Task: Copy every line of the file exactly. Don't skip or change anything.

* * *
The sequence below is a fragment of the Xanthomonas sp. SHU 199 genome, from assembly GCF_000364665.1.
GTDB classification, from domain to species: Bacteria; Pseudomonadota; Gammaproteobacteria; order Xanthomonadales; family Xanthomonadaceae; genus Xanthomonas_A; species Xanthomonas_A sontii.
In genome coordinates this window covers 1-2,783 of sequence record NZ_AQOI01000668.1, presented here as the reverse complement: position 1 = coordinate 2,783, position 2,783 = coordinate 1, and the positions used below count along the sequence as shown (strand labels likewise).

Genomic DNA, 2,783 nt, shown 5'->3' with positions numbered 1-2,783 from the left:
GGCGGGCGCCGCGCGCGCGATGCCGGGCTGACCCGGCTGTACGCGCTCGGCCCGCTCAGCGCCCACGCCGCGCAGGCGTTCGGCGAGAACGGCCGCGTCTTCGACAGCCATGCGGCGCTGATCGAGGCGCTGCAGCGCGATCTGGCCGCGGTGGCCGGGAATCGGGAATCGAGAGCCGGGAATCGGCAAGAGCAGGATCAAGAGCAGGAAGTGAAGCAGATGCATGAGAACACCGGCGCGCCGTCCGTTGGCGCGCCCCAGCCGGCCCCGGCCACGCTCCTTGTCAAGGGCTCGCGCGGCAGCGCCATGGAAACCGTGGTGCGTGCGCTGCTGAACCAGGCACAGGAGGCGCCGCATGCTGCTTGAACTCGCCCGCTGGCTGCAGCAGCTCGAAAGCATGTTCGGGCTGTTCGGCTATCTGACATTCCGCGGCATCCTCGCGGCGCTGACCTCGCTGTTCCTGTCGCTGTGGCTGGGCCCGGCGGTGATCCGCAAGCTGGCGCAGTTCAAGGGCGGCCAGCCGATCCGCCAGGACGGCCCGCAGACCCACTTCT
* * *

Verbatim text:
The sequence below is a fragment of the Xanthomonas sp. SHU 199 genome, from assembly GCF_000364665.1.
GTDB classification, from domain to species: Bacteria; Pseudomonadota; Gammaproteobacteria; order Xanthomonadales; family Xanthomonadaceae; genus Xanthomonas_A; species Xanthomonas_A sontii.
In genome coordinates this window covers 1-2,783 of sequence record NZ_AQOI01000668.1, presented here as the reverse complement: position 1 = coordinate 2,783, position 2,783 = coordinate 1, and the positions used below count along the sequence as shown (strand labels likewise).

Genomic DNA, 2,783 nt, shown 5'->3' with positions numbered 1-2,783 from the left:
GGCGGGCGCCGCGCGCGCGATGCCGGGCTGACCCGGCTGTACGCGCTCGGCCCGCTCAGCGCCCACGCCGCGCAGGCGTTCGGCGAGAACGGCCGCGTCTTCGACAGCCATGCGGCGCTGATCGAGGCGCTGCAGCGCGATCTGGCCGCGGTGGCCGGGAATCGGGAATCGAGAGCCGGGAATCGGCAAGAGCAGGATCAAGAGCAGGAAGTGAAGCAGATGCATGAGAACACCGGCGCGCCGTCCGTTGGCGCGCCCCAGCCGGCCCCGGCCACGCTCCTTGTCAAGGGCTCGCGCGGCAGCGCCATGGAAACCGTGGTGCGTGCGCTGCTGAACCAGGCACAGGAGGCGCCGCATGCTGCTTGAACTCGCCCGCTGGCTGCAGCAGCTCGAAAGCATGTTCGGGCTGTTCGGCTATCTGACATTCCGCGGCATCCTCGCGGCGCTGACCTCGCTGTTCCTGTCGCTGTGGCTGGGCCCGGCGGTGATCCGCAAGCTGGCGCAGTTCAAGGGCGGCCAGCCGATCCGCCAGGACGGCCCGCAGACCCACTTCT